Kevin Pietersen is concerned about England’s Test bowling resources when the long-serving pace duo of James Anderson and Stuart Broad call time on their careers, the former captain has told.
Kevin Pietersen is concerned about England’s Test bowling resources when the long-serving pace duo of James Anderson and Stuart Broad call time on their careers, the former captain has told Reuters.
The experienced new ball pair, both in their 30s, have recently said they were aiming to be part of England’s bid to reclaim the Ashes in Australia next year and would subsequently consider retirement.
“I am worried about England’s Test team, when Broad and Anderson go. They are on their last legs at the moment,” Pietersen told Reuters in an interview.
“If Broad and Anderson go, there’s going to be a big, big gap to fill. Do they have the bowlers?
“Mark Wood is very good, however he’s full of injuries. And Joffra Archer, he’s also had that elbow injury during that South African series, so he hardly played.
“So it will be about how quickly England can fill that gap because ... if you can’t take 20 wickets in the Test match you really are behind the eight ball.”
Anderson, 37, is Test cricket’s most prolific fast bowler with 584 victims but has not played since January when he suffered a rib injury in South Africa.
Broad, who is second on England’s list with 485 wickets, is four years younger but does not see his playing career continuing as long as Anderson’s.
Pietersen was more confident about the leadership of the team, though admitted he was among those who had reservations about Joe Root’s captaincy before the 3-1 test series triumph in South Africa earlier this year.
“I think that he came away from that tour a much better leader, a much better captain, and with a lot more respect from a lot of people that had reservations about him leading into that test tour in South Africa,” he said.
England held Australia to a 2-2 draw in last year’s home Ashes series but even then needed Ben Stokes’s brilliant unbeaten 135 to win the third Test in thrilling fashion at Headingley.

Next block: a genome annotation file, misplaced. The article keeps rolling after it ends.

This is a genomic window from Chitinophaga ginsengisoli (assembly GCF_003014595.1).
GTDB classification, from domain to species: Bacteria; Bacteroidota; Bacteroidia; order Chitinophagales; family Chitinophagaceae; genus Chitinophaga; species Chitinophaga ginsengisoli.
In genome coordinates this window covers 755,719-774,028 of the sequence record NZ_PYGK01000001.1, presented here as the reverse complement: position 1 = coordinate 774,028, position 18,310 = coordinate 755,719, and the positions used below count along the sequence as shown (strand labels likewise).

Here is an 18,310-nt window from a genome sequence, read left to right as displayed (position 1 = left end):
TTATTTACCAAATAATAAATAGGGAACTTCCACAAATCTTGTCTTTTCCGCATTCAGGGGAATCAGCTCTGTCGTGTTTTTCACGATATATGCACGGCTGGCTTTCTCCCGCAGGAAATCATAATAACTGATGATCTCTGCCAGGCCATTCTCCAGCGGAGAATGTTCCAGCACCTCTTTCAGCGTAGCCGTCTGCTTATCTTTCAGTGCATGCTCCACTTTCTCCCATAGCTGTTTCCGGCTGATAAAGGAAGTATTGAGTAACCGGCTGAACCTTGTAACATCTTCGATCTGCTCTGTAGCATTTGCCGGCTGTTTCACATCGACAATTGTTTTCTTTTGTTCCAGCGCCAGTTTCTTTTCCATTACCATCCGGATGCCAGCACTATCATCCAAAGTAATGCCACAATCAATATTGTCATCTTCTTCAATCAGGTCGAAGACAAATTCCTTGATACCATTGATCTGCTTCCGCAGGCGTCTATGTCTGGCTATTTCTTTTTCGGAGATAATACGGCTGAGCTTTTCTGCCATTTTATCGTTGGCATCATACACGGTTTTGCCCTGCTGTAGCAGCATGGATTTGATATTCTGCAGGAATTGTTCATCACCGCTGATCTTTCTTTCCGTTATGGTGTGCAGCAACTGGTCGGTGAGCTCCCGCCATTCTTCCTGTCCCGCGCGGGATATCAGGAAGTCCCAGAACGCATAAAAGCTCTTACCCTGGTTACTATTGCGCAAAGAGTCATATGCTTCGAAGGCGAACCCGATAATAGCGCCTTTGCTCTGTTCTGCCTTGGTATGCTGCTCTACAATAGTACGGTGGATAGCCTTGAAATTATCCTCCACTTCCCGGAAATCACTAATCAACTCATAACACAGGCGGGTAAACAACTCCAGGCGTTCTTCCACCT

The New Zealand-born all-rounder also played a spectacular leading role in England’s 50-overs World Cup triumph in 2019 and was Player of the Series in South Africa.
“He’s been absolutely sensational over the last few years,” said Pietersen.
“We all knew he had cricketing talent, we all knew he had the ability to turn the game on its head.
“But for him to consistently do it, and for him to prepare the way that he continues to prepare, and to play the way that he plays, he is a huge asset to that England team.”
Despite his appreciation for Stokes’s abilities, Pietersen said it was too soon to compare the 28-year-old with England great Ian Botham.
“Comparing people, I think you can only do at the end of a career,” said Pietersen, who scored more than 8,000 runs for England in 104 tests.
“In terms of match winning they’re right up there with each other. They both win games, single-handedly, so the comparisons I think are quite unfair while a guy is still playing.
“I hated being compared to people. I just wanted to play and be me.”
South African-born Pietersen has continued to be himself after retiring from cricket in 2018, becoming deeply involved in animal conservation and highlighting the plight of the rhinoceros.
His charity, Save our Rhino Africa/India (SORAI), will be relaunched towards the end of June.you
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Since hitting his 10th ODI century against the non-Test Netherlands in Amstelveen in June, Roy has struggled against the sterner challenge of India and South Africa, with a top score of 43.
England have an upper hand with 12 wins against 10 wins of the Proteas.
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